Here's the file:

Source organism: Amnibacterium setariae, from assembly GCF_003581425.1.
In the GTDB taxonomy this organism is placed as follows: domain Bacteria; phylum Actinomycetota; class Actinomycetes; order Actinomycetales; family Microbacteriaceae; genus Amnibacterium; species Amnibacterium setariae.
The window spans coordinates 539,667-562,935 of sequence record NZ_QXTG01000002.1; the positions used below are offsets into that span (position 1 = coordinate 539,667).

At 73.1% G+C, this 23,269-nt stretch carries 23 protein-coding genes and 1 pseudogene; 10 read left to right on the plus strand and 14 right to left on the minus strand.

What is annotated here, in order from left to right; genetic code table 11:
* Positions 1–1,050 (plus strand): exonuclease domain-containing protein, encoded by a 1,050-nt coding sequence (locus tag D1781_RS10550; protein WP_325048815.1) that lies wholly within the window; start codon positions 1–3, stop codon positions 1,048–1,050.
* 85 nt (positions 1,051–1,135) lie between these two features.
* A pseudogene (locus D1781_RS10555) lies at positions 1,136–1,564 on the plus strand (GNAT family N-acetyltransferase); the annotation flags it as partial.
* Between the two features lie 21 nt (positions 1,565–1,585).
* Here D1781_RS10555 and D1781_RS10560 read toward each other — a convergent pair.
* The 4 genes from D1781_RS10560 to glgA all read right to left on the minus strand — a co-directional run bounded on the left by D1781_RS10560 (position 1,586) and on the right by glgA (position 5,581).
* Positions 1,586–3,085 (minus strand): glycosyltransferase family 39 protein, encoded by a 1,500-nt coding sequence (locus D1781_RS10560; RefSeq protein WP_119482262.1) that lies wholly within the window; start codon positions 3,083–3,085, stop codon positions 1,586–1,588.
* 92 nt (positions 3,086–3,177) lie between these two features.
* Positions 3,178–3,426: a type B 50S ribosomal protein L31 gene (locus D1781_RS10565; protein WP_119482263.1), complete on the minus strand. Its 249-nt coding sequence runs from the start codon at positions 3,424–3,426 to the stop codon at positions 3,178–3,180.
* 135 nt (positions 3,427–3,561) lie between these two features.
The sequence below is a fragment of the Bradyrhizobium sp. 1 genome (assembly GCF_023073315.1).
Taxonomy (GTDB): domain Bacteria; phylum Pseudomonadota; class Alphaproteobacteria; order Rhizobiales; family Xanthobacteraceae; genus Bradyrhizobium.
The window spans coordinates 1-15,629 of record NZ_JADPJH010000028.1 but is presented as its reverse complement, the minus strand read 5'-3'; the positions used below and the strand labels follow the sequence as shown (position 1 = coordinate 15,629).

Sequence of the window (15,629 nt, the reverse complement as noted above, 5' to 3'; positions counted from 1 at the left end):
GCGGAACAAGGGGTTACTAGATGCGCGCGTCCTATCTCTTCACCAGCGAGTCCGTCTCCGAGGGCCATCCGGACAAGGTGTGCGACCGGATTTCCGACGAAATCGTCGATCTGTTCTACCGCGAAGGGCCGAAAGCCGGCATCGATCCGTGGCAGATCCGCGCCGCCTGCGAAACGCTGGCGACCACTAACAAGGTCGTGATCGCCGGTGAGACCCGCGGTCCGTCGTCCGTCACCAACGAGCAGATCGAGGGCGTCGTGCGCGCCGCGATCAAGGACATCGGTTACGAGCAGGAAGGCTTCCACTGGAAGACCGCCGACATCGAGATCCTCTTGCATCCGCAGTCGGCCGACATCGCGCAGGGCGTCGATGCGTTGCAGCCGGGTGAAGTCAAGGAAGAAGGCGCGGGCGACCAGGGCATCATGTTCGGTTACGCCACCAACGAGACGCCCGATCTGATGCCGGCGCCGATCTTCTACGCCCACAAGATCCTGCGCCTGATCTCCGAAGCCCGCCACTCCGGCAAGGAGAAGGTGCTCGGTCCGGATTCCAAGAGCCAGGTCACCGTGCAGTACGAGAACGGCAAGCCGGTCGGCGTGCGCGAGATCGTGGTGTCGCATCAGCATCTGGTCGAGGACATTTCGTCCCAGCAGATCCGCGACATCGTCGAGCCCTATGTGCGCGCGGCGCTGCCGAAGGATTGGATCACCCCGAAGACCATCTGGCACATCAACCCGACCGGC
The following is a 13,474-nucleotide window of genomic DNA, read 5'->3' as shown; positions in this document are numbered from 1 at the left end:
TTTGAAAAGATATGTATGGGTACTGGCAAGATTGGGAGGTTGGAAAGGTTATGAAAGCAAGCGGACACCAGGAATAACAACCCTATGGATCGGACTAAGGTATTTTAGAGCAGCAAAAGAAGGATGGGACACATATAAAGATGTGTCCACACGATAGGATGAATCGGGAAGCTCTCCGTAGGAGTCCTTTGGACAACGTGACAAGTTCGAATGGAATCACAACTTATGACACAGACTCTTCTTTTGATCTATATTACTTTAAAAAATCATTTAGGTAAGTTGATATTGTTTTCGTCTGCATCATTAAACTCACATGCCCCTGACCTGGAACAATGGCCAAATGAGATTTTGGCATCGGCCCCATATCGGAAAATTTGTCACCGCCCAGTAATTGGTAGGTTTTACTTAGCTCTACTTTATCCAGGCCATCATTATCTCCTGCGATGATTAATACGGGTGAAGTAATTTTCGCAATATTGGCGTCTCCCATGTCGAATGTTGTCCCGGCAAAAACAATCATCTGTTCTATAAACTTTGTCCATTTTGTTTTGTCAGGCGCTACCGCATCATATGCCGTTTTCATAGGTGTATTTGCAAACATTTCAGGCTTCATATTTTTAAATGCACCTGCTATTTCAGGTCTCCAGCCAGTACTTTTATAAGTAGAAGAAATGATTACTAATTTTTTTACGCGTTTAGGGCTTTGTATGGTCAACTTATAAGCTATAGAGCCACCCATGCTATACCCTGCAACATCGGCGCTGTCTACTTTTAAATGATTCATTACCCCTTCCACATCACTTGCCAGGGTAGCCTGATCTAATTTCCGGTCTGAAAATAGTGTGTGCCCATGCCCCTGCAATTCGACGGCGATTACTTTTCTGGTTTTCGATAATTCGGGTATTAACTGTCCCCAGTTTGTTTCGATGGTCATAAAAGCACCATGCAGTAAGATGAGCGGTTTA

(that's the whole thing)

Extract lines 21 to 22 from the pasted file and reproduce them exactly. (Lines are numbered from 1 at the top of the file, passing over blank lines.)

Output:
The following is a 13,474-nucleotide window of genomic DNA, read 5'->3' as shown; positions in this document are numbered from 1 at the left end:
TTTGAAAAGATATGTATGGGTACTGGCAAGATTGGGAGGTTGGAAAGGTTATGAAAGCAAGCGGACACCAGGAATAACAACCCTATGGATCGGACTAAGGTATTTTAGAGCAGCAAAAGAAGGATGGGACACATATAAAGATGTGTCCACACGATAGGATGAATCGGGAAGCTCTCCGTAGGAGTCCTTTGGACAACGTGACAAGTTCGAATGGAATCACAACTTATGACACAGACTCTTCTTTTGATCTATATTACTTTAAAAAATCATTTAGGTAAGTTGATATTGTTTTCGTCTGCATCATTAAACTCACATGCCCCTGACCTGGAACAATGGCCAAATGAGATTTTGGCATCGGCCCCATATCGGAAAATTTGTCACCGCCCAGTAATTGGTAGGTTTTACTTAGCTCTACTTTATCCAGGCCATCATTATCTCCTGCGATGATTAATACGGGTGAAGTAATTTTCGCAATATTGGCGTCTCCCATGTCGAATGTTGTCCCGGCAAAAACAATCATCTGTTCTATAAACTTTGTCCATTTTGTTTTGTCAGGCGCTACCGCATCATATGCCGTTTTCATAGGTGTATTTGCAAACATTTCAGGCTTCATATTTTTAAATGCACCTGCTATTTCAGGTCTCCAGCCAGTACTTTTATAAGTAGAAGAAATGATTACTAATTTTTTTACGCGTTTAGGGCTTTGTATGGTCAACTTATAAGCTATAGAGCCACCCATGCTATACCCTGCAACATCGGCGCTGTCTACTTTTAAATGATTCATTACCCCTTCCACATCACTTGCCAGGGTAGCCTGATCTAATTTCCGGTCTGAAAATAGTGTGTGCCCATGCCCCTGCAATTCGACGGCGATTACTTTTCTGGTTTTCGATAATTCGGGTATTAACTGTCCCCAGTTTGTTTCGATGGTCATAAAAGCACCATGCAGTAAGATGAGCGGTTTA